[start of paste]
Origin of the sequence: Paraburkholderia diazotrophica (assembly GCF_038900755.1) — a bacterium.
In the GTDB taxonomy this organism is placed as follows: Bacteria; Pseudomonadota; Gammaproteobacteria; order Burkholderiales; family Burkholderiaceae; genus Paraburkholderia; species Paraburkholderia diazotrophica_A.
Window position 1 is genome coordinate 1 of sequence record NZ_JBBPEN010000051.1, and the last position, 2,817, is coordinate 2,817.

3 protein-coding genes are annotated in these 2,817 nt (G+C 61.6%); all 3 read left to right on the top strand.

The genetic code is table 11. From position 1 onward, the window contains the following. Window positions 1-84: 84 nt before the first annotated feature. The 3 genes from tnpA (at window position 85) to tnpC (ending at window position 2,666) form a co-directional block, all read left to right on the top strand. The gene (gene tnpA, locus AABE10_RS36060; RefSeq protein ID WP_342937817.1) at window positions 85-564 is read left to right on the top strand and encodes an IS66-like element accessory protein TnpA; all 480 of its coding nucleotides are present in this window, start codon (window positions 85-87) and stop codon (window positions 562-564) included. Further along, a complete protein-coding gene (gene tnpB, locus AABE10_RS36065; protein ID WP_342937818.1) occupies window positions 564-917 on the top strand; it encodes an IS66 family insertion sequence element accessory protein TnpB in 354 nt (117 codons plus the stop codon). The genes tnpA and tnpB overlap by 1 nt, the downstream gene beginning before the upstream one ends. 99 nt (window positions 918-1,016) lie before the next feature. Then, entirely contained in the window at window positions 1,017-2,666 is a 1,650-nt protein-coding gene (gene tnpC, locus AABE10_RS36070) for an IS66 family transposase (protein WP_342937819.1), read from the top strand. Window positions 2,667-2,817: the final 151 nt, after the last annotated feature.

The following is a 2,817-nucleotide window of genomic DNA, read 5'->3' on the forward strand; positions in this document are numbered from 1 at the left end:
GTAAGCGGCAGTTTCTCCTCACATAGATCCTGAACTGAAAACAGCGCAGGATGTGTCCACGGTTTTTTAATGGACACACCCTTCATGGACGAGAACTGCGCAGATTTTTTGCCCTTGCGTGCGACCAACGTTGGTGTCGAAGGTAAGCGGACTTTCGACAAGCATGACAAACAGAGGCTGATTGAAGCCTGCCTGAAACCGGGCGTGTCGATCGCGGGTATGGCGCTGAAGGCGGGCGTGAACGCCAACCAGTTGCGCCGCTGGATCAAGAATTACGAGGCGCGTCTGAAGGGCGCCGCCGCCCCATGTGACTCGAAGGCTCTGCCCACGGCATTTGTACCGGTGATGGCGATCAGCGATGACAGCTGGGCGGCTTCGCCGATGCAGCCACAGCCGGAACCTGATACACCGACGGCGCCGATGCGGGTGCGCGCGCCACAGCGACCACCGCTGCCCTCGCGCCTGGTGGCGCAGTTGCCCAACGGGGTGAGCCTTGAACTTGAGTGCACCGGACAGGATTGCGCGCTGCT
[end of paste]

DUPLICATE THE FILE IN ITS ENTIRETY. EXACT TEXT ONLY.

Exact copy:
Origin of the sequence: Paraburkholderia diazotrophica (assembly GCF_038900755.1) — a bacterium.
In the GTDB taxonomy this organism is placed as follows: Bacteria; Pseudomonadota; Gammaproteobacteria; order Burkholderiales; family Burkholderiaceae; genus Paraburkholderia; species Paraburkholderia diazotrophica_A.
Window position 1 is genome coordinate 1 of sequence record NZ_JBBPEN010000051.1, and the last position, 2,817, is coordinate 2,817.

3 protein-coding genes are annotated in these 2,817 nt (G+C 61.6%); all 3 read left to right on the top strand.

The genetic code is table 11. From position 1 onward, the window contains the following. Window positions 1-84: 84 nt before the first annotated feature. The 3 genes from tnpA (at window position 85) to tnpC (ending at window position 2,666) form a co-directional block, all read left to right on the top strand. The gene (gene tnpA, locus AABE10_RS36060; RefSeq protein ID WP_342937817.1) at window positions 85-564 is read left to right on the top strand and encodes an IS66-like element accessory protein TnpA; all 480 of its coding nucleotides are present in this window, start codon (window positions 85-87) and stop codon (window positions 562-564) included. Further along, a complete protein-coding gene (gene tnpB, locus AABE10_RS36065; protein ID WP_342937818.1) occupies window positions 564-917 on the top strand; it encodes an IS66 family insertion sequence element accessory protein TnpB in 354 nt (117 codons plus the stop codon). The genes tnpA and tnpB overlap by 1 nt, the downstream gene beginning before the upstream one ends. 99 nt (window positions 918-1,016) lie before the next feature. Then, entirely contained in the window at window positions 1,017-2,666 is a 1,650-nt protein-coding gene (gene tnpC, locus AABE10_RS36070) for an IS66 family transposase (protein WP_342937819.1), read from the top strand. Window positions 2,667-2,817: the final 151 nt, after the last annotated feature.

The following is a 2,817-nucleotide window of genomic DNA, read 5'->3' on the forward strand; positions in this document are numbered from 1 at the left end:
GTAAGCGGCAGTTTCTCCTCACATAGATCCTGAACTGAAAACAGCGCAGGATGTGTCCACGGTTTTTTAATGGACACACCCTTCATGGACGAGAACTGCGCAGATTTTTTGCCCTTGCGTGCGACCAACGTTGGTGTCGAAGGTAAGCGGACTTTCGACAAGCATGACAAACAGAGGCTGATTGAAGCCTGCCTGAAACCGGGCGTGTCGATCGCGGGTATGGCGCTGAAGGCGGGCGTGAACGCCAACCAGTTGCGCCGCTGGATCAAGAATTACGAGGCGCGTCTGAAGGGCGCCGCCGCCCCATGTGACTCGAAGGCTCTGCCCACGGCATTTGTACCGGTGATGGCGATCAGCGATGACAGCTGGGCGGCTTCGCCGATGCAGCCACAGCCGGAACCTGATACACCGACGGCGCCGATGCGGGTGCGCGCGCCACAGCGACCACCGCTGCCCTCGCGCCTGGTGGCGCAGTTGCCCAACGGGGTGAGCCTTGAACTTGAGTGCACCGGACAGGATTGCGCGCTGCT